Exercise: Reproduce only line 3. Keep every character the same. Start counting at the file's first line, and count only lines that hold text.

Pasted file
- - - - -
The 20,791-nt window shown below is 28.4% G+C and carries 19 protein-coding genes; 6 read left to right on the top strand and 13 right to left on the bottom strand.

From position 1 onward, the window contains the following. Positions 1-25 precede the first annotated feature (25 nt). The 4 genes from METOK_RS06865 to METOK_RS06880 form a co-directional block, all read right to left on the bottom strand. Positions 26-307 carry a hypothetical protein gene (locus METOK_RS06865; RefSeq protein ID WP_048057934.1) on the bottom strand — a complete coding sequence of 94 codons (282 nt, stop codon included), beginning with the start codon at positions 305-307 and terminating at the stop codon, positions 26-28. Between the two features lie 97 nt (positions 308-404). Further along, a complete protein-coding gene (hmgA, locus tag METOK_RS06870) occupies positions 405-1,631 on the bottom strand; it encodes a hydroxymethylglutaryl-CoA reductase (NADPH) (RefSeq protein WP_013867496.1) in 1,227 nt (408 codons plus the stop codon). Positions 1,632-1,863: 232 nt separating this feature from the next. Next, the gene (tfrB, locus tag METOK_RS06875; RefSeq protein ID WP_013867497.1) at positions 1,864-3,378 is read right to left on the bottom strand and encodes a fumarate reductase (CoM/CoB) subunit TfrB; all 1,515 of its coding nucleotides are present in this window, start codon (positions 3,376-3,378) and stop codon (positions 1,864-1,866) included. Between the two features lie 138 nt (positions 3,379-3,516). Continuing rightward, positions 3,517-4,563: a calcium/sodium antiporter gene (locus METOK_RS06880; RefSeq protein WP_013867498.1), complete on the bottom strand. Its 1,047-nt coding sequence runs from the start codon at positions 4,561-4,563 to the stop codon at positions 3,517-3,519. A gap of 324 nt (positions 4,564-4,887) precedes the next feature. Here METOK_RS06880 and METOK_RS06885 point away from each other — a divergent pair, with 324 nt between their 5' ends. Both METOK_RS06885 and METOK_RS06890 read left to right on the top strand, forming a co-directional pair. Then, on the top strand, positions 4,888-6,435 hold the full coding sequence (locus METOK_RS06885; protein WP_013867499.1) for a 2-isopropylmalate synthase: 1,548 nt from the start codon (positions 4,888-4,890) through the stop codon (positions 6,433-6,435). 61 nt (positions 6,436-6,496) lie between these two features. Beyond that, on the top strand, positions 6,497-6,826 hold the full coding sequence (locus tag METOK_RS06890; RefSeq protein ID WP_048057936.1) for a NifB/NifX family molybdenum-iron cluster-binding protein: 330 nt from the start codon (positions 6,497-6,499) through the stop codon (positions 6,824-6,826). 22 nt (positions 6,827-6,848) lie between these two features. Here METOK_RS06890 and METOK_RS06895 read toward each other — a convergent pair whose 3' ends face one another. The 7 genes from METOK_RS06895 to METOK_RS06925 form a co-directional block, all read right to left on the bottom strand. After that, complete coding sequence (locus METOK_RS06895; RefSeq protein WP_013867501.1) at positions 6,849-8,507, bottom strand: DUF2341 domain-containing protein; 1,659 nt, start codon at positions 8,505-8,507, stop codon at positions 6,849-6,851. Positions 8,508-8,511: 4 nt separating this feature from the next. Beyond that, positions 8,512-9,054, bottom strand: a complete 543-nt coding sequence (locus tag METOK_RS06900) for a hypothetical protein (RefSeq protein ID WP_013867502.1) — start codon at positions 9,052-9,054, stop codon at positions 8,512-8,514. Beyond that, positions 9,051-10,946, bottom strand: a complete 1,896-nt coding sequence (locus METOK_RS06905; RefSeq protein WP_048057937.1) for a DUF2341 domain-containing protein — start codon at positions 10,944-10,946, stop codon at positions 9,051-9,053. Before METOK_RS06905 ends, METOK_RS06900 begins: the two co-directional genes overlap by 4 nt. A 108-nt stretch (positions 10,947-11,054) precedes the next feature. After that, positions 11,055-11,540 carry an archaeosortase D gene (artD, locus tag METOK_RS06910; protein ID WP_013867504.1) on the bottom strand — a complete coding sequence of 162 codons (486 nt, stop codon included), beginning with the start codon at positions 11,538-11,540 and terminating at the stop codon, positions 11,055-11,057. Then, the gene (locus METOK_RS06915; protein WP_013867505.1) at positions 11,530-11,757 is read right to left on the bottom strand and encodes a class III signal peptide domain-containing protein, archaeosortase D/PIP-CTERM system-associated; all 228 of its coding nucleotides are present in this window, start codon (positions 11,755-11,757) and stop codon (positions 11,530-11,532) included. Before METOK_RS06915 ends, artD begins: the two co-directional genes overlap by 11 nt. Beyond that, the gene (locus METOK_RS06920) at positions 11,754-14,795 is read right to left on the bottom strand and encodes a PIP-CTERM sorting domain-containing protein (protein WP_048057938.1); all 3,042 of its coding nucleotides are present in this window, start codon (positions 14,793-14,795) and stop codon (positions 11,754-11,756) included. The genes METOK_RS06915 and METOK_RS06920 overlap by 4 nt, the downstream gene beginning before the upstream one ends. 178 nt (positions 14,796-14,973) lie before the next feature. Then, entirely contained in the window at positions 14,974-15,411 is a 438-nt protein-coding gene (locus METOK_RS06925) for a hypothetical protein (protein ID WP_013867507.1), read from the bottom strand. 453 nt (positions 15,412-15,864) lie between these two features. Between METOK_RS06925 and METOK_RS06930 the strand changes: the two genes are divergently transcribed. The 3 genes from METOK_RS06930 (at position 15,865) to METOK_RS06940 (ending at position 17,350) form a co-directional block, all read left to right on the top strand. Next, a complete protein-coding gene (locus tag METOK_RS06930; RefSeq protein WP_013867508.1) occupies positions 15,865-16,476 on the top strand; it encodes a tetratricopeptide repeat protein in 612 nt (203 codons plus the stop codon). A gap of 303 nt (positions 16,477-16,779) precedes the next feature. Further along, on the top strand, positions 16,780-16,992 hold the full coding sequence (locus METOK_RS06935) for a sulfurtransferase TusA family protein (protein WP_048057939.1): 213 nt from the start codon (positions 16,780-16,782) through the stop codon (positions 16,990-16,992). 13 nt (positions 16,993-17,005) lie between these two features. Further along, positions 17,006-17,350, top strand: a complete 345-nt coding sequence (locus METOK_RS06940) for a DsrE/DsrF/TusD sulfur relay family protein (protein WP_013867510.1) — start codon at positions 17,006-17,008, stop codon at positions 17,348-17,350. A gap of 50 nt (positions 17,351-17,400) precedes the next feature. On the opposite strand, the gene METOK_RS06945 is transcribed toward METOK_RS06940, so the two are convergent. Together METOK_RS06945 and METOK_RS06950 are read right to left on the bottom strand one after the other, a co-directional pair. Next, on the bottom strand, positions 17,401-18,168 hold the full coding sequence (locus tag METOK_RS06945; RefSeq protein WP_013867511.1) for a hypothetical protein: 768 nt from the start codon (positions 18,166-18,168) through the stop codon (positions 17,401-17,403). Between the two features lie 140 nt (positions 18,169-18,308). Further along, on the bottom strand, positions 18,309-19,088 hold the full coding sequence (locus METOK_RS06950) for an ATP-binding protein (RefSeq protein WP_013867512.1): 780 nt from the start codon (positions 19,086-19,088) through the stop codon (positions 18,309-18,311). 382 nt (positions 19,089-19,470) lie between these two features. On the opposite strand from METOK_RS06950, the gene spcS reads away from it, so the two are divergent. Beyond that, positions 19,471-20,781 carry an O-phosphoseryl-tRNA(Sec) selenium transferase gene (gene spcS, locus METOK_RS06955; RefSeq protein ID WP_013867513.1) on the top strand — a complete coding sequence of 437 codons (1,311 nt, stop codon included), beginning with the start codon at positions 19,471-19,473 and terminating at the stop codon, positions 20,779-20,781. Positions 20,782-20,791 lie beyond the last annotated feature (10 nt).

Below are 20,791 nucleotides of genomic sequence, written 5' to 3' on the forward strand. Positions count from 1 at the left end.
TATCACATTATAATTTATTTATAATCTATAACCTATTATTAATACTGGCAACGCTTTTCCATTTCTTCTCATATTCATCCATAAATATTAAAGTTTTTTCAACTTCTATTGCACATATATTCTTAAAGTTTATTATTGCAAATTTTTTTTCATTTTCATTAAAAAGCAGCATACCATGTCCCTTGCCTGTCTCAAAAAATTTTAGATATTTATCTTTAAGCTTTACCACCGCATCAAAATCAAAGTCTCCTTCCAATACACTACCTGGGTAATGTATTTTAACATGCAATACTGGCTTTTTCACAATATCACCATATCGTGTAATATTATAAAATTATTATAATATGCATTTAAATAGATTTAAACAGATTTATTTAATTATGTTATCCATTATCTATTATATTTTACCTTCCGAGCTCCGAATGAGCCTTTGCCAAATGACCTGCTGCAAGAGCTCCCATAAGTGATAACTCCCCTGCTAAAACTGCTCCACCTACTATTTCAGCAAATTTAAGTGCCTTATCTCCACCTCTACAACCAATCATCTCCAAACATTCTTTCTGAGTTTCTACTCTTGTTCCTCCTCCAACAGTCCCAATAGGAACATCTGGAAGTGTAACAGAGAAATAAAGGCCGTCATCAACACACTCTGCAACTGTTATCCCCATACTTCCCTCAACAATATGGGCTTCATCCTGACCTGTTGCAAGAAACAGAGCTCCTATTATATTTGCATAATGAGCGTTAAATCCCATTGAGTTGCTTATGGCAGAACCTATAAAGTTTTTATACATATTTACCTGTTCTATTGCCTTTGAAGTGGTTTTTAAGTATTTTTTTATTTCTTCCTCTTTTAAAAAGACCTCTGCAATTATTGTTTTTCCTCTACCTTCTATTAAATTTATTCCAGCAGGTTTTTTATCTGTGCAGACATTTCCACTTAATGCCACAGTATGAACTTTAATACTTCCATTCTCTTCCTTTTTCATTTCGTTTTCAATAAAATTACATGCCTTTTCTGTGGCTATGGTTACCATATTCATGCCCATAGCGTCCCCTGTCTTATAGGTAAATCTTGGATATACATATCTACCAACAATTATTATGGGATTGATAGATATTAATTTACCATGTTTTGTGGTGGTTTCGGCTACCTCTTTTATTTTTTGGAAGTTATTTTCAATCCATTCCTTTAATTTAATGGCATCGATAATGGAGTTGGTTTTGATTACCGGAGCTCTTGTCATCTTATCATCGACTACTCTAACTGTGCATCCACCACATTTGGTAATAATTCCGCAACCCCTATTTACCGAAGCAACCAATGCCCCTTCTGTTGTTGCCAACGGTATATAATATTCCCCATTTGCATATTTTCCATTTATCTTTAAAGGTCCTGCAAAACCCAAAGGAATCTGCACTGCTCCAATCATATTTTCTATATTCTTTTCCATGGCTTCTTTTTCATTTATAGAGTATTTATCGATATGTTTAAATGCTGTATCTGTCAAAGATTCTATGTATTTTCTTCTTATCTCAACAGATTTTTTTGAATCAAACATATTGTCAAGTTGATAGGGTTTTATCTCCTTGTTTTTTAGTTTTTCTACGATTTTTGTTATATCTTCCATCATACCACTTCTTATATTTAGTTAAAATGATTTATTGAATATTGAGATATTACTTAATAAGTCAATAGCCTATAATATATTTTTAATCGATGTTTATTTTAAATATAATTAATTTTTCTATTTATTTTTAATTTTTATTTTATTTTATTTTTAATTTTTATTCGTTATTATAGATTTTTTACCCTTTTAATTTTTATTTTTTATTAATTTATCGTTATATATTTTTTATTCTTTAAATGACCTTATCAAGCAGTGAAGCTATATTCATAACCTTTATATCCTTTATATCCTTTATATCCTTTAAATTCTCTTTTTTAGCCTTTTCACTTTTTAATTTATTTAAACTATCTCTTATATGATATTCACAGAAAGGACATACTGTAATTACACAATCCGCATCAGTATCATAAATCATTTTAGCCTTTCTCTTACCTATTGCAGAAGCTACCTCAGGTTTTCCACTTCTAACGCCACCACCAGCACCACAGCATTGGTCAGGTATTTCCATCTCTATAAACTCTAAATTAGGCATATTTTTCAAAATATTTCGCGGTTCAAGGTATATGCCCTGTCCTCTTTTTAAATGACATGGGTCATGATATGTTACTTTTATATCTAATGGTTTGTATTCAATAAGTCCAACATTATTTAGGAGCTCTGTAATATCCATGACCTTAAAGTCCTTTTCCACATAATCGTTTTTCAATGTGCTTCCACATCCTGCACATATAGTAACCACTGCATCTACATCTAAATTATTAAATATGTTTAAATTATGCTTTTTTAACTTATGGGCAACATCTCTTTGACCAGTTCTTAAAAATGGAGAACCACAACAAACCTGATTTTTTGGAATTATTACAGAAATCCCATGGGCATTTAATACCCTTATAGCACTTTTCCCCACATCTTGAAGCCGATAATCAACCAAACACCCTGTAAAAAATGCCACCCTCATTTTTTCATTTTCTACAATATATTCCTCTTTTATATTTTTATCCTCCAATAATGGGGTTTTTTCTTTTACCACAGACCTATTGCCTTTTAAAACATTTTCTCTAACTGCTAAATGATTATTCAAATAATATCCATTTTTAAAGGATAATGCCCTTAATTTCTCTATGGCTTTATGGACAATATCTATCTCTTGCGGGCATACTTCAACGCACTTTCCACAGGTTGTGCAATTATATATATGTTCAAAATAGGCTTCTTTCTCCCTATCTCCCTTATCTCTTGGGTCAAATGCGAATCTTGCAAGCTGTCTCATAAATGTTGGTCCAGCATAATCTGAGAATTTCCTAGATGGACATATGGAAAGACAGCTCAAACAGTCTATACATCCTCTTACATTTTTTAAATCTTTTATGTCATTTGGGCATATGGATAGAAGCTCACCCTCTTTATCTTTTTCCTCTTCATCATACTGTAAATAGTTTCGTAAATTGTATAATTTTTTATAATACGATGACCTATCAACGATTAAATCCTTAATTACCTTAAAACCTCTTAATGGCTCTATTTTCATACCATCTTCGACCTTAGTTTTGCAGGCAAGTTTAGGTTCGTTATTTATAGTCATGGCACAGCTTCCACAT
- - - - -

Below are 20,791 nucleotides of genomic sequence, written 5' to 3' on the forward strand. Positions count from 1 at the left end.